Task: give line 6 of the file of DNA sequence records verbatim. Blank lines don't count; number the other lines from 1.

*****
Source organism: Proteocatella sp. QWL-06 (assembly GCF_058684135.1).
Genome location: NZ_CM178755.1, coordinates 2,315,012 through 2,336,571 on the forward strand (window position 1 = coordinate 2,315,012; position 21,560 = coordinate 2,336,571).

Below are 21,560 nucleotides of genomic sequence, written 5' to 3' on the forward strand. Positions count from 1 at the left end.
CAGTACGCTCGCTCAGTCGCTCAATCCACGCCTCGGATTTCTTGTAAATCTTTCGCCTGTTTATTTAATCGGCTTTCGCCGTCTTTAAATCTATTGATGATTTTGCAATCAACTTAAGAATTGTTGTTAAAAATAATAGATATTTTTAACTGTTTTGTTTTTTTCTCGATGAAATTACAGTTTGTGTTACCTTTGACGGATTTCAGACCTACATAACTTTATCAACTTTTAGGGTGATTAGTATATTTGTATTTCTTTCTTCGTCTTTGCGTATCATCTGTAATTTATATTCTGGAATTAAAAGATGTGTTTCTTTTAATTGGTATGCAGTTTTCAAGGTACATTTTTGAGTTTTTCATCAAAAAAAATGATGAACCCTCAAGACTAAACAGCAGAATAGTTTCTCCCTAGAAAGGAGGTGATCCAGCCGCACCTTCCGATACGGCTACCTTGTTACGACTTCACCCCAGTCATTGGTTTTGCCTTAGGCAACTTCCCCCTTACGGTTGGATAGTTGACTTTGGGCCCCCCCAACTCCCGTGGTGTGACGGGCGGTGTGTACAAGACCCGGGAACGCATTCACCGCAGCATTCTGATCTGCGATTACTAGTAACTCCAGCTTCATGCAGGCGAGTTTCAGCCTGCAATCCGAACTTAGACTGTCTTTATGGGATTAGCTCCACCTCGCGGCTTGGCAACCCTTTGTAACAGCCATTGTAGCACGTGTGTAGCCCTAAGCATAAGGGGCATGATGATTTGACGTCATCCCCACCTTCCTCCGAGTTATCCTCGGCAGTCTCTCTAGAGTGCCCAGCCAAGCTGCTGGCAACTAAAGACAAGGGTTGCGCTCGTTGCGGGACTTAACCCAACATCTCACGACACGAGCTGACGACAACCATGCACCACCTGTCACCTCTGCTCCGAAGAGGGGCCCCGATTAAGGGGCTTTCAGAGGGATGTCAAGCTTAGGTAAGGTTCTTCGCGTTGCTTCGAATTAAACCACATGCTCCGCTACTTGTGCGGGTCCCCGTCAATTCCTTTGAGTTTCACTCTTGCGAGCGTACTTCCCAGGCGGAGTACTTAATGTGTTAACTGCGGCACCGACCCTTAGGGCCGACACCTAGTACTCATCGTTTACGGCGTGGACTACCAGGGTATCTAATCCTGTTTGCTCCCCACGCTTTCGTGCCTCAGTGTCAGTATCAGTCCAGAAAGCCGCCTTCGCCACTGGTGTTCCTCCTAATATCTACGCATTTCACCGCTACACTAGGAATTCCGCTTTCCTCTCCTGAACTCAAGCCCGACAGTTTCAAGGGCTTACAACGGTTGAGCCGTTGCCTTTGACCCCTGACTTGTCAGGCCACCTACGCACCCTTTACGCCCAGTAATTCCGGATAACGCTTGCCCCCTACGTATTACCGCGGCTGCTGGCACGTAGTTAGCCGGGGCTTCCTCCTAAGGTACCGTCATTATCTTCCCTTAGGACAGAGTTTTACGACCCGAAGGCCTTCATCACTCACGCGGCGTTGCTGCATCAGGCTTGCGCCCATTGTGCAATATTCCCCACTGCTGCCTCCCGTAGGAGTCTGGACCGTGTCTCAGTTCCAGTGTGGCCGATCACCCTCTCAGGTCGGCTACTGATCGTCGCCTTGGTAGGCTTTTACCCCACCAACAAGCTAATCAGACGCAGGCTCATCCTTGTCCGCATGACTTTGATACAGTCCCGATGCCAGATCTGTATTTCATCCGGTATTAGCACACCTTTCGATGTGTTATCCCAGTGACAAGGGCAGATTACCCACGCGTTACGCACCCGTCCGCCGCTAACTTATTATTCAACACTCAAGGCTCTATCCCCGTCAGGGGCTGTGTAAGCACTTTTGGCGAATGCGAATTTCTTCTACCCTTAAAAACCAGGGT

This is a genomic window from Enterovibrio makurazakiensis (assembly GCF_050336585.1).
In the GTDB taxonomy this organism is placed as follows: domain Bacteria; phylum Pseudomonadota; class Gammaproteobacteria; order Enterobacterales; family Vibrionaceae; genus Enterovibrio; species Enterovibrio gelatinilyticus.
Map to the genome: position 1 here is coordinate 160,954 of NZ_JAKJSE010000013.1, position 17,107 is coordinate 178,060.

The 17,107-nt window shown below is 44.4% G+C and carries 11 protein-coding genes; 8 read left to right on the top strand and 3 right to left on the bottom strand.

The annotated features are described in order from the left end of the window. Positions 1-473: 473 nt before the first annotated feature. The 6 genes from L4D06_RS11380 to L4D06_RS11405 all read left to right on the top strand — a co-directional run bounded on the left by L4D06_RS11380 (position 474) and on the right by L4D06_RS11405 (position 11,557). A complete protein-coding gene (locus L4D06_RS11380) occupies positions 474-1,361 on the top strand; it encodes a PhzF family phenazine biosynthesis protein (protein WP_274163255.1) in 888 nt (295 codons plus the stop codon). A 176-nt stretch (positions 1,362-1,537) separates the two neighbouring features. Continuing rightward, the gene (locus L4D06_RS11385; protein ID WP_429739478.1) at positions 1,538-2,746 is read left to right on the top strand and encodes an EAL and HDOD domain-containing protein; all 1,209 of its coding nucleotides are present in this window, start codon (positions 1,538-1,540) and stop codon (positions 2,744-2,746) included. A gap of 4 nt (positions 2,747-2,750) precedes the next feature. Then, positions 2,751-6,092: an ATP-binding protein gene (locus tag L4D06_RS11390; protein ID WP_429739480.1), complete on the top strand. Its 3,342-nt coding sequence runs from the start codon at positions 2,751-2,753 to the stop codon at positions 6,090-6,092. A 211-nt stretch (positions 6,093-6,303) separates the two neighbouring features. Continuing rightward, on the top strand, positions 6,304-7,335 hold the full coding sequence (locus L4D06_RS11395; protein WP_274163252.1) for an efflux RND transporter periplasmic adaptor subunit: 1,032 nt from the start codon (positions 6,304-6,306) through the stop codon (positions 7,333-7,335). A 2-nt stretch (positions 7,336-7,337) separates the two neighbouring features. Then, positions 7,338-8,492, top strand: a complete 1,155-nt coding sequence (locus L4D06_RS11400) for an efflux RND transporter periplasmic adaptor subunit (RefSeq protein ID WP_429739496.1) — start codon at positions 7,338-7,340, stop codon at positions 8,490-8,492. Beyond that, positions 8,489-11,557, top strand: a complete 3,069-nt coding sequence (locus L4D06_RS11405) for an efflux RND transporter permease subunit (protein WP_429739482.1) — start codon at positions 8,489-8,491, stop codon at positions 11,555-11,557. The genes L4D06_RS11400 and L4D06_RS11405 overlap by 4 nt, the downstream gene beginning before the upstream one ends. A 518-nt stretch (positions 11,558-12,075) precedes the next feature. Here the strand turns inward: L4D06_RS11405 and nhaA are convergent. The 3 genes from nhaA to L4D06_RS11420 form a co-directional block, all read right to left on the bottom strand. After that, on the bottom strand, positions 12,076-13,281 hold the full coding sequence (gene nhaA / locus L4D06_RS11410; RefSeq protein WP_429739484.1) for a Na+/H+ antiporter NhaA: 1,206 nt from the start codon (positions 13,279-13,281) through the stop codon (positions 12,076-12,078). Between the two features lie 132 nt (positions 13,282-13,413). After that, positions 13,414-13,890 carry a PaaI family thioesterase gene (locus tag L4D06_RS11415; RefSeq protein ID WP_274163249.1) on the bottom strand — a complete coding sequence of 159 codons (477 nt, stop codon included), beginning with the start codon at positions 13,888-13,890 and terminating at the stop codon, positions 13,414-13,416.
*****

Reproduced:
In the GTDB taxonomy this organism is placed as follows: domain Bacteria; phylum Pseudomonadota; class Gammaproteobacteria; order Enterobacterales; family Vibrionaceae; genus Enterovibrio; species Enterovibrio gelatinilyticus.